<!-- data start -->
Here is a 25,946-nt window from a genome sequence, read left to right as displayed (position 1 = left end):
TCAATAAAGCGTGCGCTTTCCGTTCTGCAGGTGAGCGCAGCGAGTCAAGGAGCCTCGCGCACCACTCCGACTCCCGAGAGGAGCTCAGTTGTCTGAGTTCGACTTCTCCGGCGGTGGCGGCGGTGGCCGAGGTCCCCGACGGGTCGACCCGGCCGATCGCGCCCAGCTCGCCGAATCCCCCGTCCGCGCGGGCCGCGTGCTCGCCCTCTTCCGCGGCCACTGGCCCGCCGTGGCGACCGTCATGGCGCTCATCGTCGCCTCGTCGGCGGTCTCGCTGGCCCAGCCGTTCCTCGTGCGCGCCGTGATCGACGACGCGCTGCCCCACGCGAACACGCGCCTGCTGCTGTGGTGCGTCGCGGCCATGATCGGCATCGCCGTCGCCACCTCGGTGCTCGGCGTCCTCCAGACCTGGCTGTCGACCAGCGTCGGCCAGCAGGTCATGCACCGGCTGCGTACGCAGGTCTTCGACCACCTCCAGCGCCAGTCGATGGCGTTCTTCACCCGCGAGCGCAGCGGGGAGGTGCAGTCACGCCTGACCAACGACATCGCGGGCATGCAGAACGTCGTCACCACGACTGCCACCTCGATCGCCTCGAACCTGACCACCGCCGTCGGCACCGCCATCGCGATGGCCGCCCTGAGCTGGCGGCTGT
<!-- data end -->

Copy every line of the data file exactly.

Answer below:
Here is a 25,946-nt window from a genome sequence, read left to right as displayed (position 1 = left end):
TCAATAAAGCGTGCGCTTTCCGTTCTGCAGGTGAGCGCAGCGAGTCAAGGAGCCTCGCGCACCACTCCGACTCCCGAGAGGAGCTCAGTTGTCTGAGTTCGACTTCTCCGGCGGTGGCGGCGGTGGCCGAGGTCCCCGACGGGTCGACCCGGCCGATCGCGCCCAGCTCGCCGAATCCCCCGTCCGCGCGGGCCGCGTGCTCGCCCTCTTCCGCGGCCACTGGCCCGCCGTGGCGACCGTCATGGCGCTCATCGTCGCCTCGTCGGCGGTCTCGCTGGCCCAGCCGTTCCTCGTGCGCGCCGTGATCGACGACGCGCTGCCCCACGCGAACACGCGCCTGCTGCTGTGGTGCGTCGCGGCCATGATCGGCATCGCCGTCGCCACCTCGGTGCTCGGCGTCCTCCAGACCTGGCTGTCGACCAGCGTCGGCCAGCAGGTCATGCACCGGCTGCGTACGCAGGTCTTCGACCACCTCCAGCGCCAGTCGATGGCGTTCTTCACCCGCGAGCGCAGCGGGGAGGTGCAGTCACGCCTGACCAACGACATCGCGGGCATGCAGAACGTCGTCACCACGACTGCCACCTCGATCGCCTCGAACCTGACCACCGCCGTCGGCACCGCCATCGCGATGGCCGCCCTGAGCTGGCGGCTGT